16 People Explain How Much Student Loan Debt They Have & Exactly How It Affects Their Lives

If you've gone to college, or you're considering going to college, you're already well aware of one of the biggest roadblocks. No, not early morning classes. The other thing. No, not how to cure a hangover the fastest. The other, other thing. Yes! The money. People with student loan debt will tell you the price tag on college is no joke; and while it's fairly easy to obtain the money in the first place, it's the years (and years) of paying it back after graduation that will haunt your dreams at night. What does life look like with student loan debt? The question was posed on Reddit, and some of the responses might leave you stunned.

As of this year, the average student loan debt for graduates is $30,000 — but that doesn't mean they'll end up repaying $30,000. Thanks to interest, that number goes up even more. For a federal direct loan, for instance, the typical interest rate is four percent. Overall, that would take your $30,000 debt to $36,448. Bear in mind that your minimum monthly payment would go up, too.

Many graduates understandably assume that right out of college, with their hard-earned degree, they'll get a job, and fast. But that's not always the case. In fact, it's often not.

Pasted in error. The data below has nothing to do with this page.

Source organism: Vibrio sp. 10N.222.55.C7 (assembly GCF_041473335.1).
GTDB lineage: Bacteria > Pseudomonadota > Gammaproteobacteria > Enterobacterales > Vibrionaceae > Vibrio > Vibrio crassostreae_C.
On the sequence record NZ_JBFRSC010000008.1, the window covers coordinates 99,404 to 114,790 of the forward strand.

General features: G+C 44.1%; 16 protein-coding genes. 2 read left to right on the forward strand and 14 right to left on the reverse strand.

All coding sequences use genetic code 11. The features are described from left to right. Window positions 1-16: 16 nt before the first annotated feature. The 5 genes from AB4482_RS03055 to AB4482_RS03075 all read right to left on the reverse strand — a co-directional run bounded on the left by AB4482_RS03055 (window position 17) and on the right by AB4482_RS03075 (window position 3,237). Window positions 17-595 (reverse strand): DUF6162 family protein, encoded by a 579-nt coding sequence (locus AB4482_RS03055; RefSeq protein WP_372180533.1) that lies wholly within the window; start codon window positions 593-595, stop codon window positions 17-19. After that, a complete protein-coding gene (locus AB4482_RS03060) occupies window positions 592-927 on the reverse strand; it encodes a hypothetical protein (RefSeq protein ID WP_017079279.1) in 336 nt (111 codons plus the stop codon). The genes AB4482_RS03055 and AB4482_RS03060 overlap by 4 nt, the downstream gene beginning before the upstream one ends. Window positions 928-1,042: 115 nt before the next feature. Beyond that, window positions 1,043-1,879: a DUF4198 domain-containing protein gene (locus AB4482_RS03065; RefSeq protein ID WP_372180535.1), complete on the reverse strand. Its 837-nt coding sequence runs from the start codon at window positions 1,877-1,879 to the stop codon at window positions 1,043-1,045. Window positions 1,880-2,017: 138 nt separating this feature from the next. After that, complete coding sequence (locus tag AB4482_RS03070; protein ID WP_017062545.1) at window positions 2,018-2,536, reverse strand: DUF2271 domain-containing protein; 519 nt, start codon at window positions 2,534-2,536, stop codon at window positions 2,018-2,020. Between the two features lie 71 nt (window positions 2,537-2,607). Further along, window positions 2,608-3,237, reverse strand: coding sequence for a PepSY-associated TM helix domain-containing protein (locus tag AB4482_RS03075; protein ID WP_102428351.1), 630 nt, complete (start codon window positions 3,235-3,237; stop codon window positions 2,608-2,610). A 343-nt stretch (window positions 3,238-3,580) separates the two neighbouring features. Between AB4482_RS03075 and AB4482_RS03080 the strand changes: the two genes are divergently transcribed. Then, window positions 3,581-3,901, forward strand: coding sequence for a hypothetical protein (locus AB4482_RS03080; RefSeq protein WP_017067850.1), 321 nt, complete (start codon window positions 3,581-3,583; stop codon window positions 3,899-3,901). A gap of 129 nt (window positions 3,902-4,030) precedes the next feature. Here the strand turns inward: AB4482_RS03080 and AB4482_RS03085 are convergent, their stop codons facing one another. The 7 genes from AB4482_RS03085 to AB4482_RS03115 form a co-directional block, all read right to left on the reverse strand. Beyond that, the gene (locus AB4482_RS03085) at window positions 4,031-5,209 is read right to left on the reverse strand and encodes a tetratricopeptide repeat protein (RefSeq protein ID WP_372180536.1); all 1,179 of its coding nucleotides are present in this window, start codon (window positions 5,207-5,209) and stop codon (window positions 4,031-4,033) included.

On average, it takes graduates six months to find a job. Meanwhile, that interest is collecting, you owe your monthly payments, food, rent, gas, and every other life expense — all with no paycheck. This makes for a challenging life for many young people out of college.

What happens from there varies. While same people find a suitable job and make their finances work, others will continue to have financial struggles well into adulthood. Here's how these 16 Redditors are doing with their debts and budgeting.


Paying $900 A Month Just For Interest

Imagine it: paying nearly a grand just to have the balance stay the same every month. It feels like throwing away money. But let's talk about how amazing it is that this person got out of $144,000 of debt in less than five years. (For reference, some research has shown that it takes borrowers an average of 21 years to pay off a bachelor's degree.)


Something In You Dies A Little

Many of us can relate to this. Sure, you might be able to make the payment; and that's a huge relief in and of itself. But then you start thinking about other things that money could easily go toward — a safer car, better health insurance (or... any health insurance at all), name brand toilet paper — and you want to cry a little.


Doing Pre-Reqs At A Local Community College

Big, fancy universities don't want you to know this, because then you'll take your money elsewhere. But completing your pre-reqs at a community college is one of the *best* things you can do for yourself and your future. If you spend your first two years doing your pre-reqs at a community college, you could save anywhere from $12,000 to $66,000, compared to a state or private school. (Just make sure the credits will all transfer.)